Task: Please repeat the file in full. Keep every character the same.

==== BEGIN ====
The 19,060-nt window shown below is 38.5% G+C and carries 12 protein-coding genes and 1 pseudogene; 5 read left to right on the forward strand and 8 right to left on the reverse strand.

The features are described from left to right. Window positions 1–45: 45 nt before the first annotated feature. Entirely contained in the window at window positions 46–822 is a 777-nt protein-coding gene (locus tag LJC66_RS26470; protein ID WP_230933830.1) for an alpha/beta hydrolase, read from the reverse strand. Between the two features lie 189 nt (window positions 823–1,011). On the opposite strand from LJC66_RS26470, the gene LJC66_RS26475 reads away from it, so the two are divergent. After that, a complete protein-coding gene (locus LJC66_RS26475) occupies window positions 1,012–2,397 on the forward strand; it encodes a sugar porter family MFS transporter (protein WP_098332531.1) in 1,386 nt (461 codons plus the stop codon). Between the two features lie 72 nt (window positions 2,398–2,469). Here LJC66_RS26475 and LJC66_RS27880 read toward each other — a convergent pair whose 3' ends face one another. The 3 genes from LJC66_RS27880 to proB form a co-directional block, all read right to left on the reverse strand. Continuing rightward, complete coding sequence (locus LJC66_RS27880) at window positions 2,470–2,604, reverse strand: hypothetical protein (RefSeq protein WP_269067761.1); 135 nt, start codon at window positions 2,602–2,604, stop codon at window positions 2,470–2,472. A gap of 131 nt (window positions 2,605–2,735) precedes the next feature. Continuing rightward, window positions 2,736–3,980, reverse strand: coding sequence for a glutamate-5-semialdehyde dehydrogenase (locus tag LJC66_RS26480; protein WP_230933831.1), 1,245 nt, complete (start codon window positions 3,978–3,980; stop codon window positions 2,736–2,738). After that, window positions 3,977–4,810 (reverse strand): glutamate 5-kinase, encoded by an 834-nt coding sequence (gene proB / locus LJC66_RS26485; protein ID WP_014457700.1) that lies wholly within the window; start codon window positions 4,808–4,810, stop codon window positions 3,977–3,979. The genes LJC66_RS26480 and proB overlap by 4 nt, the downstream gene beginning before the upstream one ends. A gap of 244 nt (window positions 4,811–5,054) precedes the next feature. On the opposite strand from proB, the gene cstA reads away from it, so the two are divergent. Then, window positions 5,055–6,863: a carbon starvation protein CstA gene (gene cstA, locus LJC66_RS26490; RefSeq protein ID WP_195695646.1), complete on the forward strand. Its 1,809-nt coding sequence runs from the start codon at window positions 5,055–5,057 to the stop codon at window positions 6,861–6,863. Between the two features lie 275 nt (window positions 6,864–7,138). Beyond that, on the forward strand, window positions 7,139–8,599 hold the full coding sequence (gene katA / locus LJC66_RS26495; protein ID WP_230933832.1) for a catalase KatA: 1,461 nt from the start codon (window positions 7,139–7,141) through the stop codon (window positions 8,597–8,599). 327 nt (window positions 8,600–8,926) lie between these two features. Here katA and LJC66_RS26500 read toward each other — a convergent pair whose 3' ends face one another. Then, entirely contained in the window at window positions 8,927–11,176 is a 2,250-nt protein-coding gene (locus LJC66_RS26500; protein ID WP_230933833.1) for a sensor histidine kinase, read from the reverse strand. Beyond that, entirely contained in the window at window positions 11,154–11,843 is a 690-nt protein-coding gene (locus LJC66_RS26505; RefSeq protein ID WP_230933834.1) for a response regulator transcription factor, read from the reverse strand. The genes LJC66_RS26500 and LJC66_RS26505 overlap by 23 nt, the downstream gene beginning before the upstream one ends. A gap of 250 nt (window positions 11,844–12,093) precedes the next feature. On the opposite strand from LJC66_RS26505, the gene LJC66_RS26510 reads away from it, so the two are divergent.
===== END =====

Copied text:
The 19,060-nt window shown below is 38.5% G+C and carries 12 protein-coding genes and 1 pseudogene; 5 read left to right on the forward strand and 8 right to left on the reverse strand.

The features are described from left to right. Window positions 1–45: 45 nt before the first annotated feature. Entirely contained in the window at window positions 46–822 is a 777-nt protein-coding gene (locus tag LJC66_RS26470; protein ID WP_230933830.1) for an alpha/beta hydrolase, read from the reverse strand. Between the two features lie 189 nt (window positions 823–1,011). On the opposite strand from LJC66_RS26470, the gene LJC66_RS26475 reads away from it, so the two are divergent. After that, a complete protein-coding gene (locus LJC66_RS26475) occupies window positions 1,012–2,397 on the forward strand; it encodes a sugar porter family MFS transporter (protein WP_098332531.1) in 1,386 nt (461 codons plus the stop codon). Between the two features lie 72 nt (window positions 2,398–2,469). Here LJC66_RS26475 and LJC66_RS27880 read toward each other — a convergent pair whose 3' ends face one another. The 3 genes from LJC66_RS27880 to proB form a co-directional block, all read right to left on the reverse strand. Continuing rightward, complete coding sequence (locus LJC66_RS27880) at window positions 2,470–2,604, reverse strand: hypothetical protein (RefSeq protein WP_269067761.1); 135 nt, start codon at window positions 2,602–2,604, stop codon at window positions 2,470–2,472. A gap of 131 nt (window positions 2,605–2,735) precedes the next feature. Continuing rightward, window positions 2,736–3,980, reverse strand: coding sequence for a glutamate-5-semialdehyde dehydrogenase (locus tag LJC66_RS26480; protein WP_230933831.1), 1,245 nt, complete (start codon window positions 3,978–3,980; stop codon window positions 2,736–2,738). After that, window positions 3,977–4,810 (reverse strand): glutamate 5-kinase, encoded by an 834-nt coding sequence (gene proB / locus LJC66_RS26485; protein ID WP_014457700.1) that lies wholly within the window; start codon window positions 4,808–4,810, stop codon window positions 3,977–3,979. The genes LJC66_RS26480 and proB overlap by 4 nt, the downstream gene beginning before the upstream one ends. A gap of 244 nt (window positions 4,811–5,054) precedes the next feature. On the opposite strand from proB, the gene cstA reads away from it, so the two are divergent. Then, window positions 5,055–6,863: a carbon starvation protein CstA gene (gene cstA, locus LJC66_RS26490; RefSeq protein ID WP_195695646.1), complete on the forward strand. Its 1,809-nt coding sequence runs from the start codon at window positions 5,055–5,057 to the stop codon at window positions 6,861–6,863. Between the two features lie 275 nt (window positions 6,864–7,138). Beyond that, on the forward strand, window positions 7,139–8,599 hold the full coding sequence (gene katA / locus LJC66_RS26495; protein ID WP_230933832.1) for a catalase KatA: 1,461 nt from the start codon (window positions 7,139–7,141) through the stop codon (window positions 8,597–8,599). 327 nt (window positions 8,600–8,926) lie between these two features. Here katA and LJC66_RS26500 read toward each other — a convergent pair whose 3' ends face one another. Then, entirely contained in the window at window positions 8,927–11,176 is a 2,250-nt protein-coding gene (locus LJC66_RS26500; protein ID WP_230933833.1) for a sensor histidine kinase, read from the reverse strand. Beyond that, entirely contained in the window at window positions 11,154–11,843 is a 690-nt protein-coding gene (locus LJC66_RS26505; RefSeq protein ID WP_230933834.1) for a response regulator transcription factor, read from the reverse strand. The genes LJC66_RS26500 and LJC66_RS26505 overlap by 23 nt, the downstream gene beginning before the upstream one ends. A gap of 250 nt (window positions 11,844–12,093) precedes the next feature. On the opposite strand from LJC66_RS26505, the gene LJC66_RS26510 reads away from it, so the two are divergent.